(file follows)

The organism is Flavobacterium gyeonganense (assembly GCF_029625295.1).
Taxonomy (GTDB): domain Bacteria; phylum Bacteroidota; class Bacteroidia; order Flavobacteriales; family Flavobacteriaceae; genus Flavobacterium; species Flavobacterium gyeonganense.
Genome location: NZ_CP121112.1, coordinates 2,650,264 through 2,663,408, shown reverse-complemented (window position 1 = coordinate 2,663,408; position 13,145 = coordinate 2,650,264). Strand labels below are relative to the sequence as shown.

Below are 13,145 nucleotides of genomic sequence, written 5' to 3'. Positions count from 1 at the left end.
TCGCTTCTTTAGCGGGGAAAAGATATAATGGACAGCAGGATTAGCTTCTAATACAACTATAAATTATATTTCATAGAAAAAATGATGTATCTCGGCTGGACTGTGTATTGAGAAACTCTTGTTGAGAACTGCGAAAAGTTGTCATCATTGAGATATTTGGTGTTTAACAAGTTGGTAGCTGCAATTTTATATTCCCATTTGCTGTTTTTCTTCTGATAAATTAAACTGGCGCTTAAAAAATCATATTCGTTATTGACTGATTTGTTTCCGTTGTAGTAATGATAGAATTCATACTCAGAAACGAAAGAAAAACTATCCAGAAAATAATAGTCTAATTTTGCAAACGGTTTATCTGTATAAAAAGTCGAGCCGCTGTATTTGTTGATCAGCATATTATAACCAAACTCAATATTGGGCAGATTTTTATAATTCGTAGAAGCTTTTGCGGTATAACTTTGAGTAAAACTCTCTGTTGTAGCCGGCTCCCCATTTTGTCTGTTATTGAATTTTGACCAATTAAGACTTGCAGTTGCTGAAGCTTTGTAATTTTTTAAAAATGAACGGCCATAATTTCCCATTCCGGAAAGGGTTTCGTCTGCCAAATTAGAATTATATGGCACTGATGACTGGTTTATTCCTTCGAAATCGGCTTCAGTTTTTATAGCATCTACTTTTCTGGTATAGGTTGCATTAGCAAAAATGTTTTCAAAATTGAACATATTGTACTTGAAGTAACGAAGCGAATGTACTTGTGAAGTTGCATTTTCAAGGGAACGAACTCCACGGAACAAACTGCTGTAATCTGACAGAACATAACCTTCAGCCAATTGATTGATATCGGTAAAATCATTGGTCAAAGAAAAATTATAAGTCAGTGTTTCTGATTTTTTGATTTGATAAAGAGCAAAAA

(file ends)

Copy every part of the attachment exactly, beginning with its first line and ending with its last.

The organism is Flavobacterium gyeonganense (assembly GCF_029625295.1).
Taxonomy (GTDB): domain Bacteria; phylum Bacteroidota; class Bacteroidia; order Flavobacteriales; family Flavobacteriaceae; genus Flavobacterium; species Flavobacterium gyeonganense.
Genome location: NZ_CP121112.1, coordinates 2,650,264 through 2,663,408, shown reverse-complemented (window position 1 = coordinate 2,663,408; position 13,145 = coordinate 2,650,264). Strand labels below are relative to the sequence as shown.

Below are 13,145 nucleotides of genomic sequence, written 5' to 3'. Positions count from 1 at the left end.
TCGCTTCTTTAGCGGGGAAAAGATATAATGGACAGCAGGATTAGCTTCTAATACAACTATAAATTATATTTCATAGAAAAAATGATGTATCTCGGCTGGACTGTGTATTGAGAAACTCTTGTTGAGAACTGCGAAAAGTTGTCATCATTGAGATATTTGGTGTTTAACAAGTTGGTAGCTGCAATTTTATATTCCCATTTGCTGTTTTTCTTCTGATAAATTAAACTGGCGCTTAAAAAATCATATTCGTTATTGACTGATTTGTTTCCGTTGTAGTAATGATAGAATTCATACTCAGAAACGAAAGAAAAACTATCCAGAAAATAATAGTCTAATTTTGCAAACGGTTTATCTGTATAAAAAGTCGAGCCGCTGTATTTGTTGATCAGCATATTATAACCAAACTCAATATTGGGCAGATTTTTATAATTCGTAGAAGCTTTTGCGGTATAACTTTGAGTAAAACTCTCTGTTGTAGCCGGCTCCCCATTTTGTCTGTTATTGAATTTTGACCAATTAAGACTTGCAGTTGCTGAAGCTTTGTAATTTTTTAAAAATGAACGGCCATAATTTCCCATTCCGGAAAGGGTTTCGTCTGCCAAATTAGAATTATATGGCACTGATGACTGGTTTATTCCTTCGAAATCGGCTTCAGTTTTTATAGCATCTACTTTTCTGGTATAGGTTGCATTAGCAAAAATGTTTTCAAAATTGAACATATTGTACTTGAAGTAACGAAGCGAATGTACTTGTGAAGTTGCATTTTCAAGGGAACGAACTCCACGGAACAAACTGCTGTAATCTGACAGAACATAACCTTCAGCCAATTGATTGATATCGGTAAAATCATTGGTCAAAGAAAAATTATAAGTCAGTGTTTCTGATTTTTTGATTTGATAAAGAGCAAAAA